White House slams anti-vaping bill

The United States House of Representatives narrowly approved a draconian anti-vaping bill on Thursday afternoon – but the White House has already indicated that President Trump is likely to veto it if it reaches his desk. The Reversing the Youth Tobacco Epidemic Act of 2019, introduced by Frank Pallone (D, NJ) and Donna Shalala (D, FL), would ban all flavoured e-liquids, pods and disposables, as well as menthol cigarettes and cigars.

According to Pallone, without the bill the USA could lose “a generation” to a lifetime of “nicotine addiction”. Shalala said “We can never go too far in protecting our youth.” However, a White House spokesman said that the measures proposed in the bill do not agree with the latest scientific evidence on harm reduction, and that if it’s presented to President Trump his senior advisers will advise him to veto it. It’s unlikely he’ll get that chance, though; Senate majority leader Mitch McConnell (R, KY) has already vowed to vote down any “left wing solutions” that make it to a Senate ballot.

Glantz defiant as fake study retracted

Notorious anti-vaping activist Stanton Glantz reacted defiantly last week after one of his most prominent papers was retracted by the Journal of the American Heart Association. The paper claimed to have found evidence that vaping increases the risk of heart attacks, using data from the USA’s Population Assessment of Tobacco and Health (PATH). It was rapidly seized on by opponents of tobacco harm reduction to justify more restrictions on vaping – despite warnings at the time that it was seriously flawed.

Now, following formal complaints by tobacco expert Dr Brad Rodu and others, JAHA has retracted the paper after admitting that its conclusions were “unreliable”. As was pointed out at the time, all the numbers Glantz used prove is that people who vape are more likely to have had heart attacks than those who don’t. What he failed to show was the direction of causality – does vaping cause heart attacks (which has never been shown to happen), or does having a heart attack persuade smokers to switch to vaping (which has)?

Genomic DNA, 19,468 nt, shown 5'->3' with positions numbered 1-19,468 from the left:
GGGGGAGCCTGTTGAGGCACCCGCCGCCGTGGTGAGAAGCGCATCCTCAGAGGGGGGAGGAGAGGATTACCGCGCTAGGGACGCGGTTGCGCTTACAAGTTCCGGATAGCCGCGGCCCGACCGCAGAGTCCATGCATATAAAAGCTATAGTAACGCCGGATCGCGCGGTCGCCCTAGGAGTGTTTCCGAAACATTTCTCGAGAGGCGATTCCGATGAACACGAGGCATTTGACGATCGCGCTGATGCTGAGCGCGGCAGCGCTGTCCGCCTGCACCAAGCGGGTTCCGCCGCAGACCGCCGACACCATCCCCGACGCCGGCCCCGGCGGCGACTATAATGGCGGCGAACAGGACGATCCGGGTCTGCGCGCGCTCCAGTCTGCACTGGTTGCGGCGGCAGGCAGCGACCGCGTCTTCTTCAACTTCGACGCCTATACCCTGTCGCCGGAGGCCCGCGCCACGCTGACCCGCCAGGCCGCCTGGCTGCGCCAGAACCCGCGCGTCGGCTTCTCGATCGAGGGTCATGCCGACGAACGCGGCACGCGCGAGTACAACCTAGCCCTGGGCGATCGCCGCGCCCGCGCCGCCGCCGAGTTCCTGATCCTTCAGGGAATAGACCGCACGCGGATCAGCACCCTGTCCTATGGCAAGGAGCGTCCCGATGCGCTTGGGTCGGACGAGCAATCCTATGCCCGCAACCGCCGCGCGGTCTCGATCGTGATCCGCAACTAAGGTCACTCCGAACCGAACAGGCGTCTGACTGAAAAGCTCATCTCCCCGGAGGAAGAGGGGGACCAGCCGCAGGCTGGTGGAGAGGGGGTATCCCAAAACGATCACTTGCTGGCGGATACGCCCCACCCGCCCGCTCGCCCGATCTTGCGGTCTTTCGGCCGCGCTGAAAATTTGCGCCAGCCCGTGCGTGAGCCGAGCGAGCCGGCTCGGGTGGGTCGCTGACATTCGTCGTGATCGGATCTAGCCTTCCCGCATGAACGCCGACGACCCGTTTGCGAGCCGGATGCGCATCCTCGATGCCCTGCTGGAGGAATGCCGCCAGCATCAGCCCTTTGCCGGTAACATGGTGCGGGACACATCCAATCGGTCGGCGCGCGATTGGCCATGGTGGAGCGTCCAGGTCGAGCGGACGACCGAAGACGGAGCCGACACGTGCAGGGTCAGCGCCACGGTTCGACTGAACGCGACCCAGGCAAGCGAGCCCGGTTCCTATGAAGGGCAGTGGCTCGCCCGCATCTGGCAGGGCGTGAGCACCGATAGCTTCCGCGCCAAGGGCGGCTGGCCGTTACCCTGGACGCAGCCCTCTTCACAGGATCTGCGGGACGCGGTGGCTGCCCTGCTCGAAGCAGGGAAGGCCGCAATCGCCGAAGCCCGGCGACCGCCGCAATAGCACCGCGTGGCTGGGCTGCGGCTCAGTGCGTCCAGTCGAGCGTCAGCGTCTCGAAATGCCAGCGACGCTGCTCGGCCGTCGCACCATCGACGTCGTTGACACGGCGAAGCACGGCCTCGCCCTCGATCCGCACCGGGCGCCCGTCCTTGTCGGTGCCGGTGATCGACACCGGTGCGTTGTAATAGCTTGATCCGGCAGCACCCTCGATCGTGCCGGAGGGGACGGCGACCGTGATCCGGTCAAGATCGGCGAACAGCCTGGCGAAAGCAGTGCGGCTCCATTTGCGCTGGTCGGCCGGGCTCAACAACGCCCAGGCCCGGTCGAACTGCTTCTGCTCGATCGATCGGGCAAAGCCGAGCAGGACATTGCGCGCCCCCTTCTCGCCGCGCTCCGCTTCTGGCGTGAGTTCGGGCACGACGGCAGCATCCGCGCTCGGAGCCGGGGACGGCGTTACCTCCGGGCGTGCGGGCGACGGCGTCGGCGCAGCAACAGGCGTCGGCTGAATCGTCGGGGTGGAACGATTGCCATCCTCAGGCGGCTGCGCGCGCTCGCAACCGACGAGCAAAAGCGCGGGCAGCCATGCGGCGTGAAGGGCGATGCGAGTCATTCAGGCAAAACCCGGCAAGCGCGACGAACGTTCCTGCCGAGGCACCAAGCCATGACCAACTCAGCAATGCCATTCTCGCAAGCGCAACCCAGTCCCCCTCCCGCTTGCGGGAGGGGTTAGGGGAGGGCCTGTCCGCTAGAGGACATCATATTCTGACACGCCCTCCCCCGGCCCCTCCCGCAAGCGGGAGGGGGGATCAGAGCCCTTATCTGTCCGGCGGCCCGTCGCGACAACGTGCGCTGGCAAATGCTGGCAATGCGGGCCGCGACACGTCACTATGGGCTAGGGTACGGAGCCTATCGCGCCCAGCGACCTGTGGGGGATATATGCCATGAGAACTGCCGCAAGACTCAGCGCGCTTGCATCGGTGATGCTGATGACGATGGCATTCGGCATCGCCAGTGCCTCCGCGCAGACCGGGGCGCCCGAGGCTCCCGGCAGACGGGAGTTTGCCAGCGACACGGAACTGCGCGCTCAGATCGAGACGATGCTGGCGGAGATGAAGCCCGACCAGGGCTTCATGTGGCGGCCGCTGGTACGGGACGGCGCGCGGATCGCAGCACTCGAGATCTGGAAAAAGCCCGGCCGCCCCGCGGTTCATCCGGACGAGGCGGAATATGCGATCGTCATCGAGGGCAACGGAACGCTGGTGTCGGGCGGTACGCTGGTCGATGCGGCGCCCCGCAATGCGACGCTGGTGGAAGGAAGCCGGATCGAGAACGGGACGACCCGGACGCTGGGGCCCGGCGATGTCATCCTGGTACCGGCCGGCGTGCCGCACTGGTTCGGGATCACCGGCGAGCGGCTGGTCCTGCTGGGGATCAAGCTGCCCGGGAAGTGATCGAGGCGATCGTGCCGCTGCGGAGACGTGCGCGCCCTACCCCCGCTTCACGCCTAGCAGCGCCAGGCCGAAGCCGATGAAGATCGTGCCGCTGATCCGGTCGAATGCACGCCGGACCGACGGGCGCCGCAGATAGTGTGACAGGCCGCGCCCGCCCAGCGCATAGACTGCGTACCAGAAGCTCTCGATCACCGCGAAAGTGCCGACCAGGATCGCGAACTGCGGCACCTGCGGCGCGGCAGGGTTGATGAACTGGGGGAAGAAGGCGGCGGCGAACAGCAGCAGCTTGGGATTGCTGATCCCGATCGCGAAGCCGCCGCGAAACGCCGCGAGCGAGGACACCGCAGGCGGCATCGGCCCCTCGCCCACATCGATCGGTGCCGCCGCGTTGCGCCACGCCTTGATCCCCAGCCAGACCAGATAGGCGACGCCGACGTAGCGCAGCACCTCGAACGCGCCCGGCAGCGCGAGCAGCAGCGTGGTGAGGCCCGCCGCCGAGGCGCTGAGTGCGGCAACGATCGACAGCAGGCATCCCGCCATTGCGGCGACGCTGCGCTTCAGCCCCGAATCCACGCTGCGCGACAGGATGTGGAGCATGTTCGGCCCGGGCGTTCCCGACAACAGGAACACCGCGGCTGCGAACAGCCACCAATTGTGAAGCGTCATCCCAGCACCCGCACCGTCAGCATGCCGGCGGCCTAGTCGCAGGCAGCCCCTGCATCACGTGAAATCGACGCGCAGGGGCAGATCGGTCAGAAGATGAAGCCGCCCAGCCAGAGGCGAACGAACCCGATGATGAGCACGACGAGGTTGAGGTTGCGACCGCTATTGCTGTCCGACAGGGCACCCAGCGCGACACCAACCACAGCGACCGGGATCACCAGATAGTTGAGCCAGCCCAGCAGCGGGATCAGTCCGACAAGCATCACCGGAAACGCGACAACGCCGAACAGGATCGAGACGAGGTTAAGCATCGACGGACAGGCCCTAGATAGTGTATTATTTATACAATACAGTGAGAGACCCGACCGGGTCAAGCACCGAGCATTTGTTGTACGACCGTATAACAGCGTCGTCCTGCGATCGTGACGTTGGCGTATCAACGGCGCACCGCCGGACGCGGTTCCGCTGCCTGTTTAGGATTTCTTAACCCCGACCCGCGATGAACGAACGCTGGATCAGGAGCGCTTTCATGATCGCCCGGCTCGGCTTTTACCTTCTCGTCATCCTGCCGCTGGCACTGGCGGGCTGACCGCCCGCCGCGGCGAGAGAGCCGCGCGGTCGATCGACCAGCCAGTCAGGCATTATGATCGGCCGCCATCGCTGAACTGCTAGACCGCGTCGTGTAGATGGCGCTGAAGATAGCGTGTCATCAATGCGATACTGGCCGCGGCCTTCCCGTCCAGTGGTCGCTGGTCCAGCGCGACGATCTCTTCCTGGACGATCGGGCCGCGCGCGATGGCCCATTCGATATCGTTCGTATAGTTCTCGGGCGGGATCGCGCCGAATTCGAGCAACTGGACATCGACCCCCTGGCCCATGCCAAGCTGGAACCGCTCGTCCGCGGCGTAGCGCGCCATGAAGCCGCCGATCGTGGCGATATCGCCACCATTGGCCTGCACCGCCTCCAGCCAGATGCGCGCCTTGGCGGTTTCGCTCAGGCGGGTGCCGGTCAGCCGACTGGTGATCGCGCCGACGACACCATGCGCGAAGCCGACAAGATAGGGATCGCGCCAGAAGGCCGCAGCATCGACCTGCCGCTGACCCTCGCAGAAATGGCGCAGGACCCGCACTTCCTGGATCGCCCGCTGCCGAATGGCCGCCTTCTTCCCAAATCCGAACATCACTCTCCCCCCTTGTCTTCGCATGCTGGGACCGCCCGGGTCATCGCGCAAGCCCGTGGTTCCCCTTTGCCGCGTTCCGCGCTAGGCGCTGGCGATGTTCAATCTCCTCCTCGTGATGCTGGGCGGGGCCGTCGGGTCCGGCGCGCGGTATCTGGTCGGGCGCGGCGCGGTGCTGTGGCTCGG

At the time, most people assumed that Glantz, who has no scientific or medical qualifications, was simply incompetent. It’s now emerged that the PATH data includes both the date subjects had their heart attack and the date they started dating – and when those who had the heart attack first were excluded, any additional risk completely disappeared.

The worrying thing is that this data was available to Glantz, but he chose not to use it. Instead he only counted heart attacks that occurred after 2007, when e-cigarettes became available in the USA. It’s blindingly obvious that this method doesn’t actually fix the problem – but it’s not obvious why Glantz chose to do it this way instead of simply using the dates in the PATH data.

Inevitably, this is going to raise questions about whether this research really was incompetent – or were its authors deliberately misleading? A group of 16 public health experts wants to find out; they’re writing to the National Institute of Health and the University of California in San Francisco to request an inquiry into other research by Glantz.

Study claims e-cig vapour contains “harmful” metals

While Glantz licks his wounds in San Francisco, one of his closest allies has released yet another anti-vaping paper. Professor Prue Talbot at the University of California, Riverside says vapers are exposed to higher levels of metals that can cause DNA damage. According to Talbot, vapers exhibited “biomarkers” that showed they had been exposed to elevated levels of zinc. Zinc is an essential nutrient, but excessive levels can cause a range of serious illnesses. However Talbot didn’t demonstrate that e-cigarettes expose users to dangerous levels of zinc or any other metal. Metal content in e-cigarette vapour primarily comes from soldered joints and steel mesh wicks, both obsolete technologies not used in any currently available atomisers. Talbot went on to link her research to the ongoing US lung disease epidemic, which has now been proven to have nothing to do with e-cigarettes.

 

Mexico bans e-cig imports

Thanks to a presidential decree, it became illegal to import vapour products into Mexico on 20 February. The move has been hailed as protecting the health of Mexicans and clarifying the legal situation. In fact the Mexican ministry of health claims that trade in e-cigarettes has been banned since 2008, although vaping was hardly on the radar then. It seems the ministry is referring to a 2008 law on tobacco imports, and it’s unclear what effect that law actually had on e-cigarettes. Now, with this decree, the government has made its attitude to tobacco harm reduction brutally obvious.

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